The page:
Tag:Dennis Thomas
Posted on: July 22, 2011 9:52 pm
Edited on: July 22, 2011 10:18 pm

Emmert's chance to shine doused by Ohio St. case

Posted by Bryan Fischer

Mark Emmert, you have lost our confidence in your ability to do the job.

The next time you speak, we won't be able to take you seriously thanks to news that Ohio State would not face additional charges of failure to monitor or lack of institutional control in the school's infraction case.

'It's all about what the NCAA can prove, not what we've read' is the company line. Well, you had a chance to prove things but you said you weren't going to try.

CBSSports.com took a thorough look at cheating in college football, spending nine days chronicling just how rampant the rule breaking has been over the years. The purpose was the examine the subject with an eye towards where the sport was headed in the near future.

Senior writer Dennis Dodd ended the series saying Ohio State would be a landmark case going forward.

"This is what NCAA president Mark Emmert has been advocating, a way to make the cheaters and liars think twice about cheating and lying," Dodd wrote.

The president failed, however, to send that message Friday. Emmert has called for tougher enforcement numerous times since taking office and here, in front of a primetime audience, was his Howard Beale moment.

He could have sent a message that he was mad as hell and wasn't going to take it anymore. Instead, he lost what little confidence we had in "fixing" college athletics.

Dennis Thomas, the chairman of the Committee on Infractions, said on a conference call earlier this month that the committee "was not in the business of sending messages."

Sorry to say it, but the NCAA's enforcement staff and the Committee on Infractions are in the business of sending messages.

They sent one loud and clear: It's ok to cheat. Blame it on the coach if you get caught. No need to monitor emails either.

But you better check on that house 100 miles away.

Emmert has talked about openness and a better understanding. The organization invited several members of the national media to Indianapolis for what they called the "Enforcement Experience."

The aim of it, as Vice President for Enforcement Julie Roe Lach explained to compliance officers from across the country, was for a good number of positive pieces and to remind everybody that the NCAA and the Committee on Infractions are separate.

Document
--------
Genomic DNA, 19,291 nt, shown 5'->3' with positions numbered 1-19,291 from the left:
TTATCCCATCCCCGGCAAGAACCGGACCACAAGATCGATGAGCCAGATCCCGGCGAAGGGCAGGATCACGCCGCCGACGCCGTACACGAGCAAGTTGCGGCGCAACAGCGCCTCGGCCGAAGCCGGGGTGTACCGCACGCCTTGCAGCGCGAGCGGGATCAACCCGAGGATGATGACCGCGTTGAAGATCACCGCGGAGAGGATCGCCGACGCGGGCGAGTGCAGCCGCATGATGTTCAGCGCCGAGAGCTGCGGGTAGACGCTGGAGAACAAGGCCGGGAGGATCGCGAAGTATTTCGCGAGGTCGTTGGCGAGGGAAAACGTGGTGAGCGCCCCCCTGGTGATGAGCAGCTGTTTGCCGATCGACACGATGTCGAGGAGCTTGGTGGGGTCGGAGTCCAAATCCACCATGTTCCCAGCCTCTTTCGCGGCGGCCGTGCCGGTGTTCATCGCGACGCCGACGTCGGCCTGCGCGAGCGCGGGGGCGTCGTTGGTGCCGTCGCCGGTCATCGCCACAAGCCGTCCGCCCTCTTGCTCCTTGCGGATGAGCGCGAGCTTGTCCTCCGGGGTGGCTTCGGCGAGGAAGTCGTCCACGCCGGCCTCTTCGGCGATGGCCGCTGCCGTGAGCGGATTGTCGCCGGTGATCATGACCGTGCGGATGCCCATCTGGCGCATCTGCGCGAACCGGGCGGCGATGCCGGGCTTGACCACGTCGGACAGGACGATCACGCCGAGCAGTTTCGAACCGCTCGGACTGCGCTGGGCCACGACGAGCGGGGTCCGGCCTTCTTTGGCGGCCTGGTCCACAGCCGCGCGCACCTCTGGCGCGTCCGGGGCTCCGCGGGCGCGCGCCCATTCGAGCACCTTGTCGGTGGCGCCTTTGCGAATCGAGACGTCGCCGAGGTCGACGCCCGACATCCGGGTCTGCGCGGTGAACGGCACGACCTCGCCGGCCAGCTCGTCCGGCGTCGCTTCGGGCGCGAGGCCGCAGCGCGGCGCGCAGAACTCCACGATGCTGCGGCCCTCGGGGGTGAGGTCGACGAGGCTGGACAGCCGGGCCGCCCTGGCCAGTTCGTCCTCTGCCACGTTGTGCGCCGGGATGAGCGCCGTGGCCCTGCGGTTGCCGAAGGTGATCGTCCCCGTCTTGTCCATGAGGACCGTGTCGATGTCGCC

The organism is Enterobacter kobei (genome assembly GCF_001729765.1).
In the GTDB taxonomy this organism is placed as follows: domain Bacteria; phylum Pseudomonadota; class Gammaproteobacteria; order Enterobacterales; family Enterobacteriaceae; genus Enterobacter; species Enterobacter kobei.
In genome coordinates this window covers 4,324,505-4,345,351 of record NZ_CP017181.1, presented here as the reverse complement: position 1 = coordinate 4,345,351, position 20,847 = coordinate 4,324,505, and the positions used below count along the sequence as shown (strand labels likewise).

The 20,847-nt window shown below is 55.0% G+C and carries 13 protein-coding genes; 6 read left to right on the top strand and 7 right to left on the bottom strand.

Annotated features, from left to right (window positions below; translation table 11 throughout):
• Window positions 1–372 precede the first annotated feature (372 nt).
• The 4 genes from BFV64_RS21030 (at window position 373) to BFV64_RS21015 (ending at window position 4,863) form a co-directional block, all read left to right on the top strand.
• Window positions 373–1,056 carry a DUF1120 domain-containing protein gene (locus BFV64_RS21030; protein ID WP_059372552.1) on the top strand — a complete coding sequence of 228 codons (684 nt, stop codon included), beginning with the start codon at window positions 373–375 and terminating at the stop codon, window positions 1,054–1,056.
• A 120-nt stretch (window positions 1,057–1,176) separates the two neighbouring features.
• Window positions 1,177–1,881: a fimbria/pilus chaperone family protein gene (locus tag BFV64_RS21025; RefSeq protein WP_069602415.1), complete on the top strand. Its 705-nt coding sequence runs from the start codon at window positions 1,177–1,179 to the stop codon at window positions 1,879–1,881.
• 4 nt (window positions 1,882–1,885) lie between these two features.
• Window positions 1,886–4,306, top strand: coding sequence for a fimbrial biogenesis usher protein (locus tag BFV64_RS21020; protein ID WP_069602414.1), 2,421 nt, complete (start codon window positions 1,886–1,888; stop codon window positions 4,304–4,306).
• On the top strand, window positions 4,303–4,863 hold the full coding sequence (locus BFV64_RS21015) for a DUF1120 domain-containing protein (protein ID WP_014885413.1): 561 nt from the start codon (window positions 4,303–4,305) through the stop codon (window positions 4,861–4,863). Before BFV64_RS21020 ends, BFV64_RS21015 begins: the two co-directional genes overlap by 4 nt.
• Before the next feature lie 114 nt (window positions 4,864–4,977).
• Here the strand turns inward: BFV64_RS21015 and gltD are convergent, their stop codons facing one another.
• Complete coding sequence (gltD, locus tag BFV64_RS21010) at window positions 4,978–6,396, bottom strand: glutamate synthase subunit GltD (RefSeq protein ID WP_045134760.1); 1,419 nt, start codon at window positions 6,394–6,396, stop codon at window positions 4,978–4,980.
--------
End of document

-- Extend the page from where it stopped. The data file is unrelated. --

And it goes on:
Last I checked though, the enforcement staff reports to the president. If Emmert wanted to push for a message, a simple walk down the hall could have resulted in serious charges against Ohio State.

According to interview transcripts, Jim Tressel mentioned an email tip to school compliance officers but failed to mention what was actually in the emails. The compliance office - or anyone else for that matter - failed to follow up on this. Yet the NCAA enforcement staff said the school "followed up on tips it received."

The school said they only found out about the emails in January "due to an unrelated legal matter." Ask Big Ten commissioner Jim Delany though and he'll tell you it was due to a FOIA request.

Appears no one, not even one of the most powerful people in the country, could get an accurate answer from the Buckeyes.

At one point in an interview, Tressel told the NCAA that Ohio State told him to get rid of documents so they wouldn't become public record.

The folks at Enron are very impressed.

If the committee can nail USC based on a two minute, thirty-two second phone call, they surely could nail Ohio State with all that.

Ohio State was lauded by many as having a large and well respected compliance office. Yet both the NCAA and Ohio State agreed in December that their education efforts were inadequate. That was the basis for allowing the so-called "Buckeye Five" to play in the Sugar Bowl.

So Ohio State didn't do a good job at rules education in December but by July, according to the case summary, the institution "provided education to football student-athletes and staff regarding extra benefits and preferential treatment."

That statement was contradicted by the enforcement staff five paragraphs later by the way.

"The institution took monitoring efforts designed to identify the sale or distribution of institutionally issued athletics awards, apparel apparel and equipment," but somehow didn't know Terrele Pryor was taking "whatever" he wanted out of the equipment room.

And let's not forget the school's treatment of their beloved "Senator."

"This is an individual that I have tremendous respect for," University president E. Gordon Gee said of Tressel on March 8. "He's had great success in working with young people and we applaud that. But I think equally importantly, he's had great success in building the character and reputation for this university, which I'm entirely grateful for. He's done so by example."

A few months later in the Buckeyes' self-report: "The institution is embarrassed by the actions of Tressel."

At least the flip-flopping when they're backed into a corner is consistent.